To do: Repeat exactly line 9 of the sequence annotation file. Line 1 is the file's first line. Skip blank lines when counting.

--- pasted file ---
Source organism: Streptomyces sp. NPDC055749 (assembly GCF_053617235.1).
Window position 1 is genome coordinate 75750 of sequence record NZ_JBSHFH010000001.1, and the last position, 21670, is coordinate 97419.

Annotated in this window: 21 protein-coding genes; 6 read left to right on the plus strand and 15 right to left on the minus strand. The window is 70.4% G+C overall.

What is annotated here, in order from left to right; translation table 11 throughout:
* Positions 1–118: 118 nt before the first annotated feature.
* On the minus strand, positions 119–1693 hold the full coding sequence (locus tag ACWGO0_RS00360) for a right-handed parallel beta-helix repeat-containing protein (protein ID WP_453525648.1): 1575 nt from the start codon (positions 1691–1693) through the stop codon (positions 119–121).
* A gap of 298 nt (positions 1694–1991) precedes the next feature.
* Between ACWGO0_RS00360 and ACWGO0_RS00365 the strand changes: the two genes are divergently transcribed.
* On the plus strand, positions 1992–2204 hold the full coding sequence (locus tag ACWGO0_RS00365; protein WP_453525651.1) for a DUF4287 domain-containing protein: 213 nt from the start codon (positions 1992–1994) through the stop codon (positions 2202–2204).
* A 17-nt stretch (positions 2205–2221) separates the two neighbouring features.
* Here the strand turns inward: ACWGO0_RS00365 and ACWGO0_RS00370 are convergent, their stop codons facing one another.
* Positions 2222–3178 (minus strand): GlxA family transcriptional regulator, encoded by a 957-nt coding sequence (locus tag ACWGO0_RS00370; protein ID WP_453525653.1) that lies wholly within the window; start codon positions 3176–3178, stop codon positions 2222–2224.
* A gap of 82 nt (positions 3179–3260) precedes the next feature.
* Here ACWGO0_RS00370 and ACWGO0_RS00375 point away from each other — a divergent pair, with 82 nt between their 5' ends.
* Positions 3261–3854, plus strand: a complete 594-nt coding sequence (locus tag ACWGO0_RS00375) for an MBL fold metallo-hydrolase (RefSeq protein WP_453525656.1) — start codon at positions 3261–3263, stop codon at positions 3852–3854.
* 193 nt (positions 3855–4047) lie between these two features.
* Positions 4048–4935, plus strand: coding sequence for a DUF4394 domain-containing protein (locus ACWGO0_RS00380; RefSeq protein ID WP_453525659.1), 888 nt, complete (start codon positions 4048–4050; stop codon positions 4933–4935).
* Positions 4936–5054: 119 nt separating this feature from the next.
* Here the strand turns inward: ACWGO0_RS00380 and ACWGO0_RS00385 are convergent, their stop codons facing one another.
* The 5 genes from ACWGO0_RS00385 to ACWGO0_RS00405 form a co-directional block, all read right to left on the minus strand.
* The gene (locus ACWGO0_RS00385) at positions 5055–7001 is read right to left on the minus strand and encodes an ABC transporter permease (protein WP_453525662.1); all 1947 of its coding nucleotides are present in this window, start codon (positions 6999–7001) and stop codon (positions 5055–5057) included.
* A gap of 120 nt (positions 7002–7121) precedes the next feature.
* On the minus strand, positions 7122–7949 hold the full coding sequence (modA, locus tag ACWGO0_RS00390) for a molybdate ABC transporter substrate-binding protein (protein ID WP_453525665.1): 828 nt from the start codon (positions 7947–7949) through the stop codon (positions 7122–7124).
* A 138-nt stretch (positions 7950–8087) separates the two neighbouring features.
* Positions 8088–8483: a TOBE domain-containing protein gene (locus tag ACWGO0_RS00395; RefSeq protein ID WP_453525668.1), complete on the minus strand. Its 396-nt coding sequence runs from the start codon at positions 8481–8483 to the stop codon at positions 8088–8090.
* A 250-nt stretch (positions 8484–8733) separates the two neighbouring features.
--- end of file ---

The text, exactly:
* On the plus strand, positions 1992–2204 hold the full coding sequence (locus tag ACWGO0_RS00365; protein WP_453525651.1) for a DUF4287 domain-containing protein: 213 nt from the start codon (positions 1992–1994) through the stop codon (positions 2202–2204).